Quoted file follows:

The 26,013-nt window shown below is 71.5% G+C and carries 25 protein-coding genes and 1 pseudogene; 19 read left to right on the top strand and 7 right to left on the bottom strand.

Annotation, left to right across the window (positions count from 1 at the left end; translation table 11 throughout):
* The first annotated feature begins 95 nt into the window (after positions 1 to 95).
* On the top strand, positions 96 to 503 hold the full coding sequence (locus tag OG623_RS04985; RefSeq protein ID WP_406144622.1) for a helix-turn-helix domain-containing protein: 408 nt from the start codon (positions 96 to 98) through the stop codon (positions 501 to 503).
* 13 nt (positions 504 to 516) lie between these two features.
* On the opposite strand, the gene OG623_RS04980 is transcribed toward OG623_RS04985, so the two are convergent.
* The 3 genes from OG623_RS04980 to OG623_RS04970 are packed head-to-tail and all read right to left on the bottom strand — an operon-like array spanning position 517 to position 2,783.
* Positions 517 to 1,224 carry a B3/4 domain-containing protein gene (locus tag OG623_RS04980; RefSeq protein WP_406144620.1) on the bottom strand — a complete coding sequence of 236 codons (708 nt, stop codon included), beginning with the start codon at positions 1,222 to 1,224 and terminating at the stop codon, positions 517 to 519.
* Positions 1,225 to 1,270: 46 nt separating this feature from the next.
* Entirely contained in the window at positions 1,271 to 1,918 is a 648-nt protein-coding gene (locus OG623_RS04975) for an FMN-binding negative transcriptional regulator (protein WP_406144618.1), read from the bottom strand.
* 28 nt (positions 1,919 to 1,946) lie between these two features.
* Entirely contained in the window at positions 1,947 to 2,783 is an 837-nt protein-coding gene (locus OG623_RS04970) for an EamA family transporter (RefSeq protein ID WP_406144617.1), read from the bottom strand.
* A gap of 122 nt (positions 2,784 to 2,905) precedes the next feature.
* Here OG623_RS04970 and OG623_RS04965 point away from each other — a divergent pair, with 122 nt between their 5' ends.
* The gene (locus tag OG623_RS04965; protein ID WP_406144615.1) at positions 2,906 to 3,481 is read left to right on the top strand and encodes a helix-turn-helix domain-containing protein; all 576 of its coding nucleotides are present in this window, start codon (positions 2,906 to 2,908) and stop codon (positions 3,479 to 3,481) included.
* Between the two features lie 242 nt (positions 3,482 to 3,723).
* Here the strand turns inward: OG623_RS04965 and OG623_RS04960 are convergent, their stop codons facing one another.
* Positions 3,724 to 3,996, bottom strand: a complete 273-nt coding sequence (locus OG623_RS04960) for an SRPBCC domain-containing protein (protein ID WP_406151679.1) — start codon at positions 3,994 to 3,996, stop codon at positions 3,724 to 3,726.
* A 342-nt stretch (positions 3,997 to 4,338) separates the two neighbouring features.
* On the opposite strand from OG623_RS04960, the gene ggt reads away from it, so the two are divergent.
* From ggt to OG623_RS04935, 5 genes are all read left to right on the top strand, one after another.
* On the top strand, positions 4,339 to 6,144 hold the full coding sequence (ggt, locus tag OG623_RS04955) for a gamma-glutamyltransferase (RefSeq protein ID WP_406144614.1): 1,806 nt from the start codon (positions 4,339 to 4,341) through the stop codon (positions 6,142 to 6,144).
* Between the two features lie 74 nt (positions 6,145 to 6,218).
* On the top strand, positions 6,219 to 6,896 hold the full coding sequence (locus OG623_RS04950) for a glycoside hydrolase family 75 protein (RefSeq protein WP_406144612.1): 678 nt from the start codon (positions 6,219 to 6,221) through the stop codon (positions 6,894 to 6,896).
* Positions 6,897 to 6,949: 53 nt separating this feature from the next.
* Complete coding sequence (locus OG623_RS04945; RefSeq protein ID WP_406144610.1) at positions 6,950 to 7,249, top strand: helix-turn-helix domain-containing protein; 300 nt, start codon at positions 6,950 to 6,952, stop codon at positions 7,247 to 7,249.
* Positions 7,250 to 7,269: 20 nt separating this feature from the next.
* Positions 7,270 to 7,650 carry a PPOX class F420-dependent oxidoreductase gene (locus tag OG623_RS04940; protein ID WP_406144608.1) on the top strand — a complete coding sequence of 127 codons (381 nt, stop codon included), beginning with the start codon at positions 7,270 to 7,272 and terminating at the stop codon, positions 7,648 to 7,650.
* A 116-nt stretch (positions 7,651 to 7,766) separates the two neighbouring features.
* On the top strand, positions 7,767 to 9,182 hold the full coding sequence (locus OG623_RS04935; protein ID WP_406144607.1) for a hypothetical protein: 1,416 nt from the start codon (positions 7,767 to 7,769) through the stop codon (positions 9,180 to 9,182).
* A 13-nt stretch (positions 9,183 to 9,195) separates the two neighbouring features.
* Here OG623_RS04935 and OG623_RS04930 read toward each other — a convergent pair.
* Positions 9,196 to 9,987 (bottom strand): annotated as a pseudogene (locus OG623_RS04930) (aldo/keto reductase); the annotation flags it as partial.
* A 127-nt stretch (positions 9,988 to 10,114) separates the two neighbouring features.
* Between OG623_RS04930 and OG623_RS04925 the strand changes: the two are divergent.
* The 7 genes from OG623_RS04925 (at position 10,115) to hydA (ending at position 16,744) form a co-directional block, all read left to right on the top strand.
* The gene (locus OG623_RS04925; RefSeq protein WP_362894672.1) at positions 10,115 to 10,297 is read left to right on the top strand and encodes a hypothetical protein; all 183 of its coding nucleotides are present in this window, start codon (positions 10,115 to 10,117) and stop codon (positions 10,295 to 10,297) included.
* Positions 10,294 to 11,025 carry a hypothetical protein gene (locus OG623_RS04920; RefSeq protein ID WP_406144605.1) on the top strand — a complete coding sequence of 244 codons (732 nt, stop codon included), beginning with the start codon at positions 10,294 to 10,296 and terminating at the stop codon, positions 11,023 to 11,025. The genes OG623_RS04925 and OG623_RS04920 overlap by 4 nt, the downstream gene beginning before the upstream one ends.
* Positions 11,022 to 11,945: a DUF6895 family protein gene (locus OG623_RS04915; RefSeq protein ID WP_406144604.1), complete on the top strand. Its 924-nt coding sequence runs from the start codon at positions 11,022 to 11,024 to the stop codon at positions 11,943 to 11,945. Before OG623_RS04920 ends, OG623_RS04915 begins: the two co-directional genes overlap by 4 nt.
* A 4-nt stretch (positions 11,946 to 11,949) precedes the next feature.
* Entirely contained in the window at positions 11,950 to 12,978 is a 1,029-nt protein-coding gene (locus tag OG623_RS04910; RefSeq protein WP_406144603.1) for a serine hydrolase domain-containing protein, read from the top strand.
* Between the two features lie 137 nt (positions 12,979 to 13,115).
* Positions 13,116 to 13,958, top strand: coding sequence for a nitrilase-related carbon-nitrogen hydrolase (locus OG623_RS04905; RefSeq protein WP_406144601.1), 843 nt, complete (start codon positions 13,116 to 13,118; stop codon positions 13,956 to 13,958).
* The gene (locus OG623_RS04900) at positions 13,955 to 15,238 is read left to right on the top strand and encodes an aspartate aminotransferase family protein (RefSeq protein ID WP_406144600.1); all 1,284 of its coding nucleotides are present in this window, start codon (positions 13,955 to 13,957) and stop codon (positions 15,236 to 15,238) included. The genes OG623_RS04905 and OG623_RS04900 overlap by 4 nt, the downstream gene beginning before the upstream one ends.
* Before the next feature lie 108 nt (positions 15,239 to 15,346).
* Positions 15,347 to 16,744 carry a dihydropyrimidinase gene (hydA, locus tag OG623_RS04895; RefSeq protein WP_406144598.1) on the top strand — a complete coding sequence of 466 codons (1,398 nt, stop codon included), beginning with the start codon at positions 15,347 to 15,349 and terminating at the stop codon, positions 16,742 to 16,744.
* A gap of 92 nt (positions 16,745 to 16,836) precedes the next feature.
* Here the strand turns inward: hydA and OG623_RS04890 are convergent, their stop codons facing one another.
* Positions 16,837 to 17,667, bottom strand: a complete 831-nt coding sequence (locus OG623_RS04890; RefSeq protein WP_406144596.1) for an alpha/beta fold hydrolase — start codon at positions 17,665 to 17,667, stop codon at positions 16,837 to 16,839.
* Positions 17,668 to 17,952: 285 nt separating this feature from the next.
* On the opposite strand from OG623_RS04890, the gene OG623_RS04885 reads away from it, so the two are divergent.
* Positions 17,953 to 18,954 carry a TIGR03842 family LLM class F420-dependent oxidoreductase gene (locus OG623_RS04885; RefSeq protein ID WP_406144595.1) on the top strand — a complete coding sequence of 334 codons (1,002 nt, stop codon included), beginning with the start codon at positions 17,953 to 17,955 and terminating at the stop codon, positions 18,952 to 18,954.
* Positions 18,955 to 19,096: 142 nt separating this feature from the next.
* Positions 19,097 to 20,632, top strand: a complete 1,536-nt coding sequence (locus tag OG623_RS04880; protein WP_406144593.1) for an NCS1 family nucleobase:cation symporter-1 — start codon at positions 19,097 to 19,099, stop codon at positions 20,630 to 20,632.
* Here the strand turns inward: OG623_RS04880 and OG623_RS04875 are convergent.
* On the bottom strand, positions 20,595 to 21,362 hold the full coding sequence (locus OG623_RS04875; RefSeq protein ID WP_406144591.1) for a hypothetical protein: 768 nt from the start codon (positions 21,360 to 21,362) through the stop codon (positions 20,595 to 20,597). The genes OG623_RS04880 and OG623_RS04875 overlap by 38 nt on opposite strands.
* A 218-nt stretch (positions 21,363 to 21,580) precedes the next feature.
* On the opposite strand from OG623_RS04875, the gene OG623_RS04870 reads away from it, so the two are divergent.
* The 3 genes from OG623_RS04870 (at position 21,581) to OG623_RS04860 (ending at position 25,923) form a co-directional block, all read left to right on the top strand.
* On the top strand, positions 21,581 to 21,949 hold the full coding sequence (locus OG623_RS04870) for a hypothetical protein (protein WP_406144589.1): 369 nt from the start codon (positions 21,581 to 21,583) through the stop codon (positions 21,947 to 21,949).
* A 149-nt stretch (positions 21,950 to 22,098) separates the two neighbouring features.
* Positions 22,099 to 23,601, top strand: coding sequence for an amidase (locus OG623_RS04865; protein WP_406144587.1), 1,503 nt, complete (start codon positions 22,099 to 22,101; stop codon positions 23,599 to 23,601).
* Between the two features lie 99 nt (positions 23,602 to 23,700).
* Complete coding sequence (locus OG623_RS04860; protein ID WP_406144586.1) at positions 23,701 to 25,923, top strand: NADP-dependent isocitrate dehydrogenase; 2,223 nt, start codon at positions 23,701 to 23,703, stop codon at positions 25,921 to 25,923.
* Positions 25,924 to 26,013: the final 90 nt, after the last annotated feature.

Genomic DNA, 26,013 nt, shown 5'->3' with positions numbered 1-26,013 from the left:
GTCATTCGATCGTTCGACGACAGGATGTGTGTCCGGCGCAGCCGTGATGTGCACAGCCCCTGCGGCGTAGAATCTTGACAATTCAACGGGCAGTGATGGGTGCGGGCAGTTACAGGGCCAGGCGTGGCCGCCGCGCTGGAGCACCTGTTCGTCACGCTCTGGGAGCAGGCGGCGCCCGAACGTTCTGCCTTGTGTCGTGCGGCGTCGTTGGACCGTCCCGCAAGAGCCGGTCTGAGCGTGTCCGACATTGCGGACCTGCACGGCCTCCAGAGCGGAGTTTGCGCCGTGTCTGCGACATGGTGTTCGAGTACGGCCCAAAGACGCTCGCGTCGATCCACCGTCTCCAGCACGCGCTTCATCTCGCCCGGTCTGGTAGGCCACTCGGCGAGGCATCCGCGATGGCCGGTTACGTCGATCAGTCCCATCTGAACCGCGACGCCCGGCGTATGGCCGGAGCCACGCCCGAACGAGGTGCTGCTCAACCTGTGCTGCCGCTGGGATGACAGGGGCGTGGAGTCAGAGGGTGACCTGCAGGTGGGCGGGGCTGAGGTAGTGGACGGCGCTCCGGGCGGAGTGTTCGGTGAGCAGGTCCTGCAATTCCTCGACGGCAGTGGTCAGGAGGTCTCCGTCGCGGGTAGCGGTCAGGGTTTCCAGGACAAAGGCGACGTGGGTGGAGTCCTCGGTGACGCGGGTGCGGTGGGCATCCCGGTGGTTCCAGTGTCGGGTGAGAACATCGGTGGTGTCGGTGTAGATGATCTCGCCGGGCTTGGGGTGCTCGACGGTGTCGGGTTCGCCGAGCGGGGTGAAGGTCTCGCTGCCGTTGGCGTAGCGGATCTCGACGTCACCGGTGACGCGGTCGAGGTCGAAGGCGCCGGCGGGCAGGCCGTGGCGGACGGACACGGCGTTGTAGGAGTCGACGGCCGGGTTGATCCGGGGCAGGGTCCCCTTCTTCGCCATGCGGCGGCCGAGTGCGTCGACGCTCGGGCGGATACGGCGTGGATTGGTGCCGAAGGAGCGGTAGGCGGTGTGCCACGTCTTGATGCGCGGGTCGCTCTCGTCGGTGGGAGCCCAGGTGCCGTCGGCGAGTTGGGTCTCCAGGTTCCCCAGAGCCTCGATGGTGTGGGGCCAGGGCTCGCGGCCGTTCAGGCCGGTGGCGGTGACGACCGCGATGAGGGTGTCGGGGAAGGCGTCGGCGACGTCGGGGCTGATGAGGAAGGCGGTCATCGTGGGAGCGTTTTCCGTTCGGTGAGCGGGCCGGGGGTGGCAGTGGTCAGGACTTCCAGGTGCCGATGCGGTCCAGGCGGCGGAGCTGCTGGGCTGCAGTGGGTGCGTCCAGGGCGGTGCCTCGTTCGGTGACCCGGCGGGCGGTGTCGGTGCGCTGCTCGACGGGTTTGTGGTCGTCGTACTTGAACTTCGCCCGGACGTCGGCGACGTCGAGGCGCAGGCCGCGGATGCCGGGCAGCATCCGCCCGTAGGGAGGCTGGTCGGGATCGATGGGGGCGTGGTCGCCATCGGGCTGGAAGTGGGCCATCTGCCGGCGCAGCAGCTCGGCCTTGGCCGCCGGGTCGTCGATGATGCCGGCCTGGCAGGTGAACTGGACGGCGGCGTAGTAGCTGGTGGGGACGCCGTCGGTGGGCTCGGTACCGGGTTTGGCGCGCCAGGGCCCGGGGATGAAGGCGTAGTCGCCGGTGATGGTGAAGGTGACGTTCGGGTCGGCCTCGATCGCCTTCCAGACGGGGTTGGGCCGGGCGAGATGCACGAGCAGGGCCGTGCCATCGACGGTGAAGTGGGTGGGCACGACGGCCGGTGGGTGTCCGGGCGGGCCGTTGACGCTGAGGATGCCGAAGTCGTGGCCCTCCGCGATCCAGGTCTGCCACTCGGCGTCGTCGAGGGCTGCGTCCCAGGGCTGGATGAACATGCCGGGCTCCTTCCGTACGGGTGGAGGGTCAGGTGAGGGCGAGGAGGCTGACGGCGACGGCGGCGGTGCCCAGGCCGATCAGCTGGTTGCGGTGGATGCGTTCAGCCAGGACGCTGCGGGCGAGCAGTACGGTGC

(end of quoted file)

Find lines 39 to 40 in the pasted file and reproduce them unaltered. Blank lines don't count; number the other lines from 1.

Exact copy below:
* Positions 11,022 to 11,945: a DUF6895 family protein gene (locus OG623_RS04915; RefSeq protein ID WP_406144604.1), complete on the top strand. Its 924-nt coding sequence runs from the start codon at positions 11,022 to 11,024 to the stop codon at positions 11,943 to 11,945. Before OG623_RS04920 ends, OG623_RS04915 begins: the two co-directional genes overlap by 4 nt.
* A 4-nt stretch (positions 11,946 to 11,949) precedes the next feature.